Joel McHale and Jim Rash Talk Community Season Five, Dan Harmon, and the Changing Cast
In support of the new season, Joel McHale (‘Jeff Winger’) and Jim Rash (‘Dean Pelton’) took part in a conference call to discuss what fans can expect from season five, what’s up with their characters, what’s happening with the study group, and having Dan Harmon back in charge.
Joel McHale and Jim Rash Community Interview:
How do you deal with the behind-the-scenes turmoil?
Jim Rash: “You know, it was sort of like our drama behind the stage was sort of keeping Community on people’s minds outside of fans, I guess.”
Joel McHale: “Yes. And I would say that, you know, especially this year with Dan back, the material has been…I mean, the scripts have been so great that with all the things that have happened with the show, when the material’s this good, you kind of forget about that stuff. And last year was kind of the crazy year, but now that Dan is back it’s like the monarchy has been restored and things are as they should be. So in that sense, the sense of relief that I’ve had this year has been tremendous.”
Do you think that season four was unfairly slammed?
Jim Rash: “Well, I think you can’t have Dan’s mind and the creator’s mind and not feel that there’s some kind of difference. I mean, I think that as great a task that was before them and as great as these writers were that we’ve had over all of our seasons, you know, with Dan’s brain you can’t replicate his sort of vision.
I think the [role] of the whole staff is to sort of go into that vision and help service it. But without him you don’t really have your guide through that. And so, while there were so many things that were already created by the first three seasons — as far as the depth of the characters, the world, how things work, how it operates, how it can be both fantastical but at the same time character-grounded — those things are all there. But without somebody who has this sort of approach to make it so dense and deep with layers, it’s difficult. It’s a Herculean task that I certainly wouldn’t want to take on. But I think we did our best, you know?”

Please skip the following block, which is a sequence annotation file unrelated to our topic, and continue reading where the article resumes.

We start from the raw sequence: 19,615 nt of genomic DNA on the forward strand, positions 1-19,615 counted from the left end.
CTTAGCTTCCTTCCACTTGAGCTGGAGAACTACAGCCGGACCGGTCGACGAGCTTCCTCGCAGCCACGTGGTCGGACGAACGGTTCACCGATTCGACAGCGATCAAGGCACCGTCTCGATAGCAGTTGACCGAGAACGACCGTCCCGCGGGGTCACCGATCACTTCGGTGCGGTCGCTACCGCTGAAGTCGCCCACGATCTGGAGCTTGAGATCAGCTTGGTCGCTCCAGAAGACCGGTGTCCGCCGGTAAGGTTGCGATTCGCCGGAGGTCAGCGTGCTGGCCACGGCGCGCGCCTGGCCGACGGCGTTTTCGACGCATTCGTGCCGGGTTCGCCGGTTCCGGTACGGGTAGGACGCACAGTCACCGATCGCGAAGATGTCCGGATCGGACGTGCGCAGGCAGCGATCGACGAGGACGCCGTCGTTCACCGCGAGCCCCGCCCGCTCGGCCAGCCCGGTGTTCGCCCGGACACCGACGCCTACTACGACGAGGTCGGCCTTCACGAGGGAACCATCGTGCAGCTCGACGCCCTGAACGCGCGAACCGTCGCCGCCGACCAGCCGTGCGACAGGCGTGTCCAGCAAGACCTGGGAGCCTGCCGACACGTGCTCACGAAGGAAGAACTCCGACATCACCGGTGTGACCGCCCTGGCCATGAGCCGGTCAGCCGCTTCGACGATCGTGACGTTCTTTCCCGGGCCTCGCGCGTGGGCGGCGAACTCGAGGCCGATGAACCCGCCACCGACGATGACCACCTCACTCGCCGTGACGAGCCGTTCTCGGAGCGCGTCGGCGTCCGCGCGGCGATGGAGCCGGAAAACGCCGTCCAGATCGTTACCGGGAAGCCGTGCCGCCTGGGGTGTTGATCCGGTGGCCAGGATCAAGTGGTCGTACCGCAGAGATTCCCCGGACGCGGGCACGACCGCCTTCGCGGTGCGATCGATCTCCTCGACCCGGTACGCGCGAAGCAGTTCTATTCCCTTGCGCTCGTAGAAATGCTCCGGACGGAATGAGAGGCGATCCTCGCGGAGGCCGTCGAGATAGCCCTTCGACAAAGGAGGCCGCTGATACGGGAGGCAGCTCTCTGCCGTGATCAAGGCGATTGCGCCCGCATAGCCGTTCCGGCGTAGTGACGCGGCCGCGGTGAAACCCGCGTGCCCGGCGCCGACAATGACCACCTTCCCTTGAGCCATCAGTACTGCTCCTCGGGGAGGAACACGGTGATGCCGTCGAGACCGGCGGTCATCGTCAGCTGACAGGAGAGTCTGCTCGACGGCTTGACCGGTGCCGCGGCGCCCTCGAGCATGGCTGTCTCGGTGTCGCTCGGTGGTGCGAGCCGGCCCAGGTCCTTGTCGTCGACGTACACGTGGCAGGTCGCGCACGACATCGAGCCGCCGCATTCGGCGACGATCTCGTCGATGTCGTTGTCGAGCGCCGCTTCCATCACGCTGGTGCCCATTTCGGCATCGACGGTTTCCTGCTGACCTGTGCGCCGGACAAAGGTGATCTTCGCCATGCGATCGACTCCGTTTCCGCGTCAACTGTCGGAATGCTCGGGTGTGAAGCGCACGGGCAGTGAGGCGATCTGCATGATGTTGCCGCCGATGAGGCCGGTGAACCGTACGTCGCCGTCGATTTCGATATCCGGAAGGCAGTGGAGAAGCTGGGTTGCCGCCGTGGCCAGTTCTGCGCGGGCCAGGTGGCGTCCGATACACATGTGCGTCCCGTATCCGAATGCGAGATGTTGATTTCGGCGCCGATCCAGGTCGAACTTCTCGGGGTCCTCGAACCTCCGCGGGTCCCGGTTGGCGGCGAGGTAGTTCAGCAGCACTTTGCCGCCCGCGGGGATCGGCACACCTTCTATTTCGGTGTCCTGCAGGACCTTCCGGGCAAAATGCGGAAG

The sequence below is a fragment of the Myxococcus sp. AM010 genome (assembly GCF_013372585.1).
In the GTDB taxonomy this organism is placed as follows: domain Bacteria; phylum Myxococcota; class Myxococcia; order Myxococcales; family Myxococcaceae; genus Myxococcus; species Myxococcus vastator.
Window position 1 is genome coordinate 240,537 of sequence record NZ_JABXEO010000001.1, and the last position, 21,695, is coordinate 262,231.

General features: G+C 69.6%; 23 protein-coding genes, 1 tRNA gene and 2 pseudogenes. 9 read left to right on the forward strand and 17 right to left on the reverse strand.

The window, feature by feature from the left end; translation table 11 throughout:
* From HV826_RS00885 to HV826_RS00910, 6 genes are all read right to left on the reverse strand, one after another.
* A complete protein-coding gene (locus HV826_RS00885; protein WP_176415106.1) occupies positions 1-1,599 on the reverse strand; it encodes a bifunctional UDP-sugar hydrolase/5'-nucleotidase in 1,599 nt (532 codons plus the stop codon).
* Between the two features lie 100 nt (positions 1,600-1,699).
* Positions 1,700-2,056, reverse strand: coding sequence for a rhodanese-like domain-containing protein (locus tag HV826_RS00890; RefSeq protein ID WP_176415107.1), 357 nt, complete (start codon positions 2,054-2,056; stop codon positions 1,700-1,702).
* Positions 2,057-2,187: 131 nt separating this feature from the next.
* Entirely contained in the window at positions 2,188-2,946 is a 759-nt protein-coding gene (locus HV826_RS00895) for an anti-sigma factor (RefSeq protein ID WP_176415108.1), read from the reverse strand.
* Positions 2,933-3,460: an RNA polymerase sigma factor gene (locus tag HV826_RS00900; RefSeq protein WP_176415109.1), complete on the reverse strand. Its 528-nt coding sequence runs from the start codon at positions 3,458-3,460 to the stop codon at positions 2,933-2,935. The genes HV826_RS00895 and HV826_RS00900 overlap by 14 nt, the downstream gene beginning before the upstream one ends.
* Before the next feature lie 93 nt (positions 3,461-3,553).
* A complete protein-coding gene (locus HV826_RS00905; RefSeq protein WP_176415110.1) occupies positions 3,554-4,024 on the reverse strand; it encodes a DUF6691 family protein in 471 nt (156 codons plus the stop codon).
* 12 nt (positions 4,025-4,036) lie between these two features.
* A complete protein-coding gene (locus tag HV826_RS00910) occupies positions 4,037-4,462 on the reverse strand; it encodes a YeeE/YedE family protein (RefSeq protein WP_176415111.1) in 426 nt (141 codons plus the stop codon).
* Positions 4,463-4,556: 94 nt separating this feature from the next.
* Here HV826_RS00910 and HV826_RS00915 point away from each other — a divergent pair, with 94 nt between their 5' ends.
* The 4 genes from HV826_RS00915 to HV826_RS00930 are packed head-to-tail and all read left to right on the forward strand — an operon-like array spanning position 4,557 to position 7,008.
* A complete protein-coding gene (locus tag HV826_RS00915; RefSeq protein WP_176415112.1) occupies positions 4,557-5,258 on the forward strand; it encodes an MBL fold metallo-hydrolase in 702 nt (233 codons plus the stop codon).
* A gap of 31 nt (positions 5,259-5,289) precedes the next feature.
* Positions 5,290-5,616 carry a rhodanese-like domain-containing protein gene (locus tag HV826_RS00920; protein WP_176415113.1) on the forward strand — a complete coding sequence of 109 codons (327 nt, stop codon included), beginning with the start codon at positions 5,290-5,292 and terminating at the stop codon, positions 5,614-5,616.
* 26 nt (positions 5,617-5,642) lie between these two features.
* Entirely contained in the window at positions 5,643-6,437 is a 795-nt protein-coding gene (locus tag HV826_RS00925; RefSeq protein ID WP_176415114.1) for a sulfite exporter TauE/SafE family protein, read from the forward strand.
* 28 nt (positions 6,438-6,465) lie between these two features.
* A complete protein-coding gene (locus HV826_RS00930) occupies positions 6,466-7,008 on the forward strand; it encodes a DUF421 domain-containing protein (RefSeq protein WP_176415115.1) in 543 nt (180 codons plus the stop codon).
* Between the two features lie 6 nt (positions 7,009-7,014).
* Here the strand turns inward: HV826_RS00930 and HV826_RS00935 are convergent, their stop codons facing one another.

Joel McHale: “Yes, and like a show like Breaking Bad or Arrested Development, you need that sense of where it comes from. That one place, like Dan – that would be Dan or Mitch Hurwitz. And there was some really good stuff last year but it did not have the direction that the other seasons had.”
What do you think about the large number of guest stars and do you ever think it may work against the show?
Joel McHale: “No, not at all. I would say it only supported it.”
Jim Rash: “Yes.”
Joel McHale: “And I think because Dan’s writing is so terrific, he doesn’t fall into that trap of using guest stars to make up for storytelling. And all these guest stars absolutely support and enhance it. Our guest stars are so creative, like Vince Gilligan and Mitch Hurwitz and Chris Elliot and Paul Williams – I mean, talk about a crazy group of people, including Gina Gershon and the incredible, beautiful, lovely Bree Larson. I think it’s some of the most creative guest stars of the last, I don’t know, I’m going to go with the last 100 years of television.”
Jim Rash: “100 years, Joel?”
Joel McHale: “I don’t care.”
Jim Rash: “That’s amazing.”
What do you think about the departure of Chevy Chase and how it’s handled on the show?
Jim Rash: “Well, I mean, with the departure of Chevy from the show, I think it was a way to sort of service both how he affected the study group – the character of Pierce – and how they would move forward from this moment. I think that it’s always difficult when a transition period happens. Obviously, you know, five episodes in we deal with the transition of Troy leaving the school.
But I think it’s about passage of time and it’s the same thing as deciding that all the fourth season had happened the way it happened and then use the ramifications of the choices made there into the fifth season. So I think it was sort of approaching it from the growth of the characters and what it meant for them and the impact of a singular guy on the rest of them. Same thing that will be dealt with, with the Troy departure.”
Joel McHale: “Yes. I think from season four there was a lot of unanswered questions, and Pierce’s departure was kind of abrupt and it needed to be addressed. And it would have been easy for Dan to say everything was a dream upon his return. But the way he handled it was masterful. It really answered all the questions that I think fans would have.”
Do you ever think about whether the show will be renewed? Was there a real concern there may not be a season five?
Jim Rash: “I feel like that’s always…at the end of each year we have that little emotional ‘Will we be back?’ process through our mind. But I think that this whole year was just sort of like a gift. It felt like you were being handed material that was just, I would argue, some of the best of all the seasons. I feel like the growth of this year for all the characters and for Community in general is pretty paramount. You know, in the sense that we really went very far, as far as hitting big sort of epic episodes, but also really paying homage to these characters that we started with five years ago.”